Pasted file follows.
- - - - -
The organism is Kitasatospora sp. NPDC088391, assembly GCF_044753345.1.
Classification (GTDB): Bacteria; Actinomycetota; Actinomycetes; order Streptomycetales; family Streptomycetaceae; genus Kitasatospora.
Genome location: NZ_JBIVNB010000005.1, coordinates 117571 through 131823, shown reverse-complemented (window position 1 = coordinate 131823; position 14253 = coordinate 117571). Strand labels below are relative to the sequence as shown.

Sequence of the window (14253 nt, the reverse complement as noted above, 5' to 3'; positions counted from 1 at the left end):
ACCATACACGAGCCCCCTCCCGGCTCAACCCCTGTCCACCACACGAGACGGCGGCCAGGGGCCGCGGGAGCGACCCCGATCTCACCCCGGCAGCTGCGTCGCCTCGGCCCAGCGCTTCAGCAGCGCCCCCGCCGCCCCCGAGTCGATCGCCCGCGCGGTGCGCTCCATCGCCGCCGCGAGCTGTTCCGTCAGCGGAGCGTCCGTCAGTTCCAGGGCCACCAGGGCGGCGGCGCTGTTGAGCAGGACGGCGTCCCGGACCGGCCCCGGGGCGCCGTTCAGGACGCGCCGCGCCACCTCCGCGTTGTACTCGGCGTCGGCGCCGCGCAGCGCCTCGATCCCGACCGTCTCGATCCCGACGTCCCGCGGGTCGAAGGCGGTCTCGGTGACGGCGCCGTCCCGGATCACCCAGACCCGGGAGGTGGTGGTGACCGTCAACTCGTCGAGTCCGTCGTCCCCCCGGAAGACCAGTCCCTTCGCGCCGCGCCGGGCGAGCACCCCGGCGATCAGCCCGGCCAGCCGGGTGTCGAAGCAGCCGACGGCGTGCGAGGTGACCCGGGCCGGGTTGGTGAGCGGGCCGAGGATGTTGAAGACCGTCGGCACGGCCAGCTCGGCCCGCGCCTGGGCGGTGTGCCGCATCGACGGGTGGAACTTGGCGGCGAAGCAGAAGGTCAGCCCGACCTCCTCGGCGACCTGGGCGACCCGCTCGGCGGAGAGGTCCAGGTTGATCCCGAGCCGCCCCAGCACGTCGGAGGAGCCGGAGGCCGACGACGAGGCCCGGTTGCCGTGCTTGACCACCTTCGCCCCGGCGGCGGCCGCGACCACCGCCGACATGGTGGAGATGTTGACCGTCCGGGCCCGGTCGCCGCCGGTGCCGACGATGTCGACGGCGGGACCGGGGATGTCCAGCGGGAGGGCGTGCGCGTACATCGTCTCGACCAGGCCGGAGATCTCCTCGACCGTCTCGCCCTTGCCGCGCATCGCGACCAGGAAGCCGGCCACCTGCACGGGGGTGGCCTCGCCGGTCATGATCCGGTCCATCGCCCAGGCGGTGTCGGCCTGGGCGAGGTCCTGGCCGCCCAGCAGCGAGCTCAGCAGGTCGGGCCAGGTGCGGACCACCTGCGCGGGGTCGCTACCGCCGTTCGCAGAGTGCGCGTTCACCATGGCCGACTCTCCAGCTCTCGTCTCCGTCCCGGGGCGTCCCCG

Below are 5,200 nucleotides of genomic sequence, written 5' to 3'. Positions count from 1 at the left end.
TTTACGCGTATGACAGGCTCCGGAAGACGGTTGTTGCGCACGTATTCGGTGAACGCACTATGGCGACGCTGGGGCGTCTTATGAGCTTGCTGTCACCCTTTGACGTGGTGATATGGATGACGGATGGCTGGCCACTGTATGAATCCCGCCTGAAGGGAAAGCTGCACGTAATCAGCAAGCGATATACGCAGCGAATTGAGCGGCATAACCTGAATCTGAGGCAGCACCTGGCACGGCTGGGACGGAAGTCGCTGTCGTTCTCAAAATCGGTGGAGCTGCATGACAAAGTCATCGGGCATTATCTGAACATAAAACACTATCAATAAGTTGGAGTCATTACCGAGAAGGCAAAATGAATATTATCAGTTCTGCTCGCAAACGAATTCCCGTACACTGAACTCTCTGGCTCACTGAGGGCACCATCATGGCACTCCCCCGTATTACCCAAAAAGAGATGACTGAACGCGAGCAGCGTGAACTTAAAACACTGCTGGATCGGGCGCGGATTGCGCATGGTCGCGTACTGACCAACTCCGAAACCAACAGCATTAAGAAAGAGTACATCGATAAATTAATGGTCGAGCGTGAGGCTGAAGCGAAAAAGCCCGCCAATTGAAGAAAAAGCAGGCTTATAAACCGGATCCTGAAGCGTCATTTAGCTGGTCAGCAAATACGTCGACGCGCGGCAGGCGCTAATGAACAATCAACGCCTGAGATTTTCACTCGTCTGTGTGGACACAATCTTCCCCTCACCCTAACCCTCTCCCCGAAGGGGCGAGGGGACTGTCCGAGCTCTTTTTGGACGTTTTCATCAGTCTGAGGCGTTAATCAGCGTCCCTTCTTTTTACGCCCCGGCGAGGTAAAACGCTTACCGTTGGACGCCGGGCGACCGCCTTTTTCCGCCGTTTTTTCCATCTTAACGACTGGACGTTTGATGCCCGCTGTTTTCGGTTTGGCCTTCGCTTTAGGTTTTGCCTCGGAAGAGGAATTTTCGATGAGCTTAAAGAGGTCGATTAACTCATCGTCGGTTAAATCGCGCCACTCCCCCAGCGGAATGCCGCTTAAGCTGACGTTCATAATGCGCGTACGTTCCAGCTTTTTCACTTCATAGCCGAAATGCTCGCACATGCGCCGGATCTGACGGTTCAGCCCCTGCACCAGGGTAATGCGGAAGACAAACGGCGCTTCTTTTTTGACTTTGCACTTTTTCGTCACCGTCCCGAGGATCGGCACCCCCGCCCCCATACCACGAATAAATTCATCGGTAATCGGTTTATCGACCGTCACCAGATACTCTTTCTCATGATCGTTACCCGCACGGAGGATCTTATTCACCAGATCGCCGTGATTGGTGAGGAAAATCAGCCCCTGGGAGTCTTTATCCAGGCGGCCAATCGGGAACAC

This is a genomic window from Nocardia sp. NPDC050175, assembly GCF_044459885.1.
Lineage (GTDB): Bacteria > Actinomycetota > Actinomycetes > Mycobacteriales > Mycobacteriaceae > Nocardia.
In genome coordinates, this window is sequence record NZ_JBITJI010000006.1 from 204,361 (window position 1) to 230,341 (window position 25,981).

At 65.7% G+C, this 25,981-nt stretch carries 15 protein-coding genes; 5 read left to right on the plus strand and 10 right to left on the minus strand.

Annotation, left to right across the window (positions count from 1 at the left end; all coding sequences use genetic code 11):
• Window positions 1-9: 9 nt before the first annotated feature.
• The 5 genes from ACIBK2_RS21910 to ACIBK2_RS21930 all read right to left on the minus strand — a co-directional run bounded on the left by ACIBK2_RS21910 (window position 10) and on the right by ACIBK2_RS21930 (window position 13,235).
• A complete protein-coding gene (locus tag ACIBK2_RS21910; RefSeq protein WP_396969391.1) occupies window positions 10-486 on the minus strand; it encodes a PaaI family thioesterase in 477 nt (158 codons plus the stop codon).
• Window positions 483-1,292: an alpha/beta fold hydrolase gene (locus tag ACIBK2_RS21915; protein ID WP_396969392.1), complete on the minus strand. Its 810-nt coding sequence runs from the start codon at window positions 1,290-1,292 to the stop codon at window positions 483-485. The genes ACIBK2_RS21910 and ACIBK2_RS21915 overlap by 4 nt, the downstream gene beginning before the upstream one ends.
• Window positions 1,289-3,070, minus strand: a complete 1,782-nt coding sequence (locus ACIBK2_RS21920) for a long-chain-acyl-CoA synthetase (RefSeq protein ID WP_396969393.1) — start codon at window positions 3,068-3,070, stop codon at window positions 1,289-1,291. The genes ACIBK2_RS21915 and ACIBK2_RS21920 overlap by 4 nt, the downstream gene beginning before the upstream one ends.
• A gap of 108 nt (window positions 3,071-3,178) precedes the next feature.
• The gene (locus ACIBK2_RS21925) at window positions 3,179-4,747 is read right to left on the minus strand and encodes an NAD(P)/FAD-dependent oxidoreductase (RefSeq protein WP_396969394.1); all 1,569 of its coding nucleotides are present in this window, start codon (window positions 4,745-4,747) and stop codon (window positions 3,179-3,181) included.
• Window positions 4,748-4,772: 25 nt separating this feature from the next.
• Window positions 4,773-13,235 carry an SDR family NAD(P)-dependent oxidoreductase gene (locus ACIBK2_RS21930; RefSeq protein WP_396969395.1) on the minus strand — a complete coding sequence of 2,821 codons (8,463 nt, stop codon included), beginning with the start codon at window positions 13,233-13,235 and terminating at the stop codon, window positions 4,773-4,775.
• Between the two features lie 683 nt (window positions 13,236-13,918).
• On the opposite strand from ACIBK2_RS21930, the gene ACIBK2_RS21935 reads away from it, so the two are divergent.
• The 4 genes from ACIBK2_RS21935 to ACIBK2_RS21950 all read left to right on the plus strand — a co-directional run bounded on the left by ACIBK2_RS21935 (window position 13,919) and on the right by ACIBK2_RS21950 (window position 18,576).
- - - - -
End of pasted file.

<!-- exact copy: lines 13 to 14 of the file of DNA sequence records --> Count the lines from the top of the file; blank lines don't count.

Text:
• Window positions 1-9: 9 nt before the first annotated feature.
• The 5 genes from ACIBK2_RS21910 to ACIBK2_RS21930 all read right to left on the minus strand — a co-directional run bounded on the left by ACIBK2_RS21910 (window position 10) and on the right by ACIBK2_RS21930 (window position 13,235).